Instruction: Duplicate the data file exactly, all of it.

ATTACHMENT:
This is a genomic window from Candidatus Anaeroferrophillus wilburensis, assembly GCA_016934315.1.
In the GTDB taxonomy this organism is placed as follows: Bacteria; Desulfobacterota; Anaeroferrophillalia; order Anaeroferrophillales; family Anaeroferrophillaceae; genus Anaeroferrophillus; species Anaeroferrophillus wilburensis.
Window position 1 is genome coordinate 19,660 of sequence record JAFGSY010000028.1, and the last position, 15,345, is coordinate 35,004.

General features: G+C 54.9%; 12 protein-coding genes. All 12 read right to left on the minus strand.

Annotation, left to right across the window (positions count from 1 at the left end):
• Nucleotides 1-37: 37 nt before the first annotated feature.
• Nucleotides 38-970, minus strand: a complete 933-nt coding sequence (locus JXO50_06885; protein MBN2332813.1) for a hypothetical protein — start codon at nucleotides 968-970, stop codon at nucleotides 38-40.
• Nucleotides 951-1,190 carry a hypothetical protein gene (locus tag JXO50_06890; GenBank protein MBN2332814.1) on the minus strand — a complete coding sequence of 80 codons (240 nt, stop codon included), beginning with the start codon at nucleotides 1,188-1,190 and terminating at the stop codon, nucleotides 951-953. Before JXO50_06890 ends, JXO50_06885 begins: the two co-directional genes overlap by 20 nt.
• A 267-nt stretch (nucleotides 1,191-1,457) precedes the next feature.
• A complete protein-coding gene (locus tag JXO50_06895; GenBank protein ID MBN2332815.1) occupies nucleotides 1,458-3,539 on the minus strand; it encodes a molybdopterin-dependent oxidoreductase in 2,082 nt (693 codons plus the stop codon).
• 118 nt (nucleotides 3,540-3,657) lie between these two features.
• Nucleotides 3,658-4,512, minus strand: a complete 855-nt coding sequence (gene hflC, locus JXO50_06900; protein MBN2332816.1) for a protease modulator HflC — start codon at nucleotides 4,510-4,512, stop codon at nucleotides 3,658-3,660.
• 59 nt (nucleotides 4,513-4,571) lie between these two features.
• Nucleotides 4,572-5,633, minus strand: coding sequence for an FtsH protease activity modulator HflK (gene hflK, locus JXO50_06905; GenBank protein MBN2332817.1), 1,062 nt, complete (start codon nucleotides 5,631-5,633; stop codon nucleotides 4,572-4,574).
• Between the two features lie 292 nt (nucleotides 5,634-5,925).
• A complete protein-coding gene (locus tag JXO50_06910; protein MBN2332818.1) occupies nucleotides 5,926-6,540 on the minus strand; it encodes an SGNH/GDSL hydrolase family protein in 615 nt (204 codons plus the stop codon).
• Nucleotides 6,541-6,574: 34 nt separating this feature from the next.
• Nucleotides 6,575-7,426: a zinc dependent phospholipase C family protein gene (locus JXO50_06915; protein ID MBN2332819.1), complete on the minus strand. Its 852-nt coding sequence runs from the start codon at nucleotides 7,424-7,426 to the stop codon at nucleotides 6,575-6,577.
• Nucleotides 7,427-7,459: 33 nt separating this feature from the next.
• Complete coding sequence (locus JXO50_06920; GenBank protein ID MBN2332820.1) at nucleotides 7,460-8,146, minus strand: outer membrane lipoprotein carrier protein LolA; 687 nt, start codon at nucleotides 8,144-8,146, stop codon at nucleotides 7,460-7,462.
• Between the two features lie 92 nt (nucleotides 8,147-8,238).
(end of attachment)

This is a genomic window from Candidatus Anaeroferrophillus wilburensis, assembly GCA_016934315.1.
In the GTDB taxonomy this organism is placed as follows: Bacteria; Desulfobacterota; Anaeroferrophillalia; order Anaeroferrophillales; family Anaeroferrophillaceae; genus Anaeroferrophillus; species Anaeroferrophillus wilburensis.
Window position 1 is genome coordinate 19,660 of sequence record JAFGSY010000028.1, and the last position, 15,345, is coordinate 35,004.

General features: G+C 54.9%; 12 protein-coding genes. All 12 read right to left on the minus strand.

Annotation, left to right across the window (positions count from 1 at the left end):
• Nucleotides 1-37: 37 nt before the first annotated feature.
• Nucleotides 38-970, minus strand: a complete 933-nt coding sequence (locus JXO50_06885; protein MBN2332813.1) for a hypothetical protein — start codon at nucleotides 968-970, stop codon at nucleotides 38-40.
• Nucleotides 951-1,190 carry a hypothetical protein gene (locus tag JXO50_06890; GenBank protein MBN2332814.1) on the minus strand — a complete coding sequence of 80 codons (240 nt, stop codon included), beginning with the start codon at nucleotides 1,188-1,190 and terminating at the stop codon, nucleotides 951-953. Before JXO50_06890 ends, JXO50_06885 begins: the two co-directional genes overlap by 20 nt.
• A 267-nt stretch (nucleotides 1,191-1,457) precedes the next feature.
• A complete protein-coding gene (locus tag JXO50_06895; GenBank protein ID MBN2332815.1) occupies nucleotides 1,458-3,539 on the minus strand; it encodes a molybdopterin-dependent oxidoreductase in 2,082 nt (693 codons plus the stop codon).
• 118 nt (nucleotides 3,540-3,657) lie between these two features.
• Nucleotides 3,658-4,512, minus strand: a complete 855-nt coding sequence (gene hflC, locus JXO50_06900; protein MBN2332816.1) for a protease modulator HflC — start codon at nucleotides 4,510-4,512, stop codon at nucleotides 3,658-3,660.
• 59 nt (nucleotides 4,513-4,571) lie between these two features.
• Nucleotides 4,572-5,633, minus strand: coding sequence for an FtsH protease activity modulator HflK (gene hflK, locus JXO50_06905; GenBank protein MBN2332817.1), 1,062 nt, complete (start codon nucleotides 5,631-5,633; stop codon nucleotides 4,572-4,574).
• Between the two features lie 292 nt (nucleotides 5,634-5,925).
• A complete protein-coding gene (locus tag JXO50_06910; protein MBN2332818.1) occupies nucleotides 5,926-6,540 on the minus strand; it encodes an SGNH/GDSL hydrolase family protein in 615 nt (204 codons plus the stop codon).
• Nucleotides 6,541-6,574: 34 nt separating this feature from the next.
• Nucleotides 6,575-7,426: a zinc dependent phospholipase C family protein gene (locus JXO50_06915; protein ID MBN2332819.1), complete on the minus strand. Its 852-nt coding sequence runs from the start codon at nucleotides 7,424-7,426 to the stop codon at nucleotides 6,575-6,577.
• Nucleotides 7,427-7,459: 33 nt separating this feature from the next.
• Complete coding sequence (locus JXO50_06920; GenBank protein ID MBN2332820.1) at nucleotides 7,460-8,146, minus strand: outer membrane lipoprotein carrier protein LolA; 687 nt, start codon at nucleotides 8,144-8,146, stop codon at nucleotides 7,460-7,462.
• Between the two features lie 92 nt (nucleotides 8,147-8,238).